Pneumatic Actuated Ball Valve knowledge

As the power source for pneumatic valve actuators, pneumatic 2 Way ball valves use air (or other gas) and air pressure to operate linear or quarter-turn valves. When air pressure is applied to a piston or bellow diaphragm, linear force is applied to the valve stem. Additionally, a quarter-turn valve can be operated with a quarter-turn vane-type actuator that produces torque. A pneumatic actuated ball valve or pneumatic actuator can be spring-closed or spring-open when air pressure overcomes the spring. You need to know whether the spring is normally open or normally closed based on the function of your application.

In a “double acting” actuator, the air is applied to different inlets, moving the valve in an opening or closing direction. For pneumatic actuators, a central compressed air system can provide clean, dry compressed air. In some types of compressed gas regulators, supply pressure is provided from the process gas stream, while waste gas is vented to air or dumped into lower-pressure process piping. Basic mechanics of Pneumatic 2 Way Ball Valve systems can be found here.


Mechanically or manually actuated ball valves are pneumatically actuated. Generally, manually actuated mechanisms use screw thread stems, quarter-turn rotary levers, or toggle levers.

In an automat system, valves often operate in inconvenient locations and use a hazardous fluid.

These three types of pneumatically operating ball valves: normally close, normally open, and double-acting. The valve normally closes the spring, so pneumatic pressure moves the valve to the opposite position, and it is in the close position when it is in the normal position. A normally open valve is open when the system is in a normal condition. In double-acting actuators, there are no springs and pneumatic pressure needs to open and close the valve. In addition to direct-mounted actuators, pneumatic actuators can include solenoids. Electrical signals from outside control system sources control its function.

Features :

  • Normally, Nomina pipe sizes are between 1/8 inch and 2 inches, with a working pressure of 10,000 psi (690 bar) and a temperature range of -65°F to 450°F (-54°C to 232°C).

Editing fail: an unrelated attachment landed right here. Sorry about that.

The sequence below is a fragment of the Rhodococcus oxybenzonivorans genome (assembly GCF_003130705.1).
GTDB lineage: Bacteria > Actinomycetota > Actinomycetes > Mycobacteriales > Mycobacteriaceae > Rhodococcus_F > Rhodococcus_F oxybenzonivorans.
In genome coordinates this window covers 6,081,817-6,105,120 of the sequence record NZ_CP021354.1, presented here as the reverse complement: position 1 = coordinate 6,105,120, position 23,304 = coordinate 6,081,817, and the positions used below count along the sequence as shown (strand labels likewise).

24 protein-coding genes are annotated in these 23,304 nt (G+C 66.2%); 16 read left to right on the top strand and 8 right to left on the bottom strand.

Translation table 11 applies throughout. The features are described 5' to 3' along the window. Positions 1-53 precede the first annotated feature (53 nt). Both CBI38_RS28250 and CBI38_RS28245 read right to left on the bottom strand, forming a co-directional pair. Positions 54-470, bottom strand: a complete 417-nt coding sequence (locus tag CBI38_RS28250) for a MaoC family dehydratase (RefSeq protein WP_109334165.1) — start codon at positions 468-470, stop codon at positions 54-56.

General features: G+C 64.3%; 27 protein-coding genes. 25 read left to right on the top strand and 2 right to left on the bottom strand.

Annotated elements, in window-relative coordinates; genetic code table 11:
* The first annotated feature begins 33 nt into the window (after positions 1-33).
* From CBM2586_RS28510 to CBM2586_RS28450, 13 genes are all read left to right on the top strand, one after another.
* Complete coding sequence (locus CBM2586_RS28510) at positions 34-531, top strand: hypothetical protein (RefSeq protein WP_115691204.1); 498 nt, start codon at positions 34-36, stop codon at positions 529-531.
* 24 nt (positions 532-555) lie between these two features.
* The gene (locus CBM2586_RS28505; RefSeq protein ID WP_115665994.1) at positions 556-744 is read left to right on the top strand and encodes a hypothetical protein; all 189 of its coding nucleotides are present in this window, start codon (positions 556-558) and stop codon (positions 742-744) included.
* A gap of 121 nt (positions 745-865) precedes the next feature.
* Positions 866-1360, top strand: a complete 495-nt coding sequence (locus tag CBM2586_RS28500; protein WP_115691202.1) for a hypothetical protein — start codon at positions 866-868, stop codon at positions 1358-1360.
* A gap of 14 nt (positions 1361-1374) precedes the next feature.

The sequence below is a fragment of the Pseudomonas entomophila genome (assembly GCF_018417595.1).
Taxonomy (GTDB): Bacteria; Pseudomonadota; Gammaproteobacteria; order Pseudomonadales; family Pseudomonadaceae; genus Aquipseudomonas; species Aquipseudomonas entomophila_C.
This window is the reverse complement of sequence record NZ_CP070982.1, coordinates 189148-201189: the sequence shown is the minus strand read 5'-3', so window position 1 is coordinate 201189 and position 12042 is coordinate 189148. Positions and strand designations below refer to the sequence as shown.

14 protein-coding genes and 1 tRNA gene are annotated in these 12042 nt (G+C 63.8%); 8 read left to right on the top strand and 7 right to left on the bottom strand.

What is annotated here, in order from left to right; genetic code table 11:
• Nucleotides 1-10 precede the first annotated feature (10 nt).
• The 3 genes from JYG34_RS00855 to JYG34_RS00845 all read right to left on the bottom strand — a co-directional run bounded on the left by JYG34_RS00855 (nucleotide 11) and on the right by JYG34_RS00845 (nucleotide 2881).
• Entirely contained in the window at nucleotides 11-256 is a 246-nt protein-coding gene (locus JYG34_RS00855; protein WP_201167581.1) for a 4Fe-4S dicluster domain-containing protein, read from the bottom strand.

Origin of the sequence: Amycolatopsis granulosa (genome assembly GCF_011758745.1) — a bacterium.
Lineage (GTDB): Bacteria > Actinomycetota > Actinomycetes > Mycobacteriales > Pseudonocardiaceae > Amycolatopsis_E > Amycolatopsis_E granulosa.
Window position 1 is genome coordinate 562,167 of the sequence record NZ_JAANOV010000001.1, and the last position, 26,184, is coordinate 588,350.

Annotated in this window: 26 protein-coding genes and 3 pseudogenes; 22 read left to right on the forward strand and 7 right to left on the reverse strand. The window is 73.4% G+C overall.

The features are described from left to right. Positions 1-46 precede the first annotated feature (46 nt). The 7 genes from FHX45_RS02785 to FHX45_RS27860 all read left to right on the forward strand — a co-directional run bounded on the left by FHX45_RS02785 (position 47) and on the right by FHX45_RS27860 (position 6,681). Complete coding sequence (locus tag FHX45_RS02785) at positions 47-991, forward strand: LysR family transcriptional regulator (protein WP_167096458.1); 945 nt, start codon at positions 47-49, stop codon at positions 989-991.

• As low as 6 bar air supply pressure with low air consumption. Valve status and other interfaces that meet ISO 5211, NAMUR, and VDI/VDE 3845 standards display on the top indicator.
  • Certification is available for explosion-proof products.


The following are some notes on the actuation process:

  • When there is an air failure, the valve will remain in the position where the operation disrupts.
  • Upon air failure, the valve will return to its original normally open or closed state.
  • A failure of air will cause the valve to return to its original normally open state on the left end or right end.

Pneumatic Actuator Operating Conditions

  1. Source of air
  • Air that is dry and clean.
  1. The pressure of the air supply
  • The recommended pressure is 6 bars.
  • The maximum pressure is 8 bars.
  1. The lubrication process
  • Under normal operating conditions, factory lubricated for the life of the actuator 
  1. The installation
  • Whether install indoors or outdoors, the actuator orient in any direction.
  • Two-way ball valve pneumatic actuator temperature range: 5°F to 176°F (-15°C to 80°C) and three-way ball valve pneumatic actuator temperature range: -40°F to 176°F (-40°C to 80°C).

Pneumatic Actuator Operating Principle

Here is how a pneumatic actuator operates when pressure applie to the spring to move the actuator, so the valve can open or close.

Valve Operating Torque

The actuator’s start (break) torque must be greater than the valve’s start torque to begin actuating the valve. The end torque (run torque) the torque require to complete the valve actuation. The torque at the end of the actuator must exceed the torque at the end of the valve.

Factors that Affect Operating Torque

Frequency of Use

As the time interval between cycles increases, the operating torque typically increases as well. Calculating Operating Systems can use for applications where valves do not cycle as frequently as they should.

Cycle Wear

A ball valve, a seat, and a body are in contact. For example, valves gradually wear out as they repeatedly act, resulting increas friction and torque. In addition to actuator speed, valve wear can also influence actuator speed.

Seat or Packing Material

Depending on the material and lubricant, friction between the ball and seat or packing affects operating torque in some ball valve designs.

System Pressure

Higher pressures will result in greater contact forces and friction, resulting in higher operating torques.

System Temperature

The operating torque requirement can increase at lower or higher temperatures depending on the valve design.

System Media

Different fluids have varying viscosities, resulting in different levels of friction and torque effects. Some lightweight oils may reduce operating torque. The operating torque may increase if the fluid is dirty, abrasive, or highly viscous.

Also, read “Common Industrial Valves need to Know


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